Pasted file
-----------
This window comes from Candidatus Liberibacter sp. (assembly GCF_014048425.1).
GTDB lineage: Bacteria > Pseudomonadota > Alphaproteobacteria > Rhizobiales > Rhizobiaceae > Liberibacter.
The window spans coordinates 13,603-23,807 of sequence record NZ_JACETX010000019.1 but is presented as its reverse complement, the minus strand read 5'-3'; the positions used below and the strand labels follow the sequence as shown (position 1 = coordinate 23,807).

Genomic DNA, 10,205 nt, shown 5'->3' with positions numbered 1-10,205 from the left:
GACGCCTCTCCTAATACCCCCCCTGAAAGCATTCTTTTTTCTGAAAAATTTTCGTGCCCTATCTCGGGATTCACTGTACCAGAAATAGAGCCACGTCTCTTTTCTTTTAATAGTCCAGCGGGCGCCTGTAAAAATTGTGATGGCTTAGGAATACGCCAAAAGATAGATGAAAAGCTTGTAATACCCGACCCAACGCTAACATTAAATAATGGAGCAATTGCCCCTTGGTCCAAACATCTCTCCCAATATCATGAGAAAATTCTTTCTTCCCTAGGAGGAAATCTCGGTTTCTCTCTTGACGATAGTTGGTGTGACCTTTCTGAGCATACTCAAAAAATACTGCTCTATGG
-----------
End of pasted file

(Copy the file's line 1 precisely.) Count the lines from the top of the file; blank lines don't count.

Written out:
This window comes from Candidatus Liberibacter sp. (assembly GCF_014048425.1).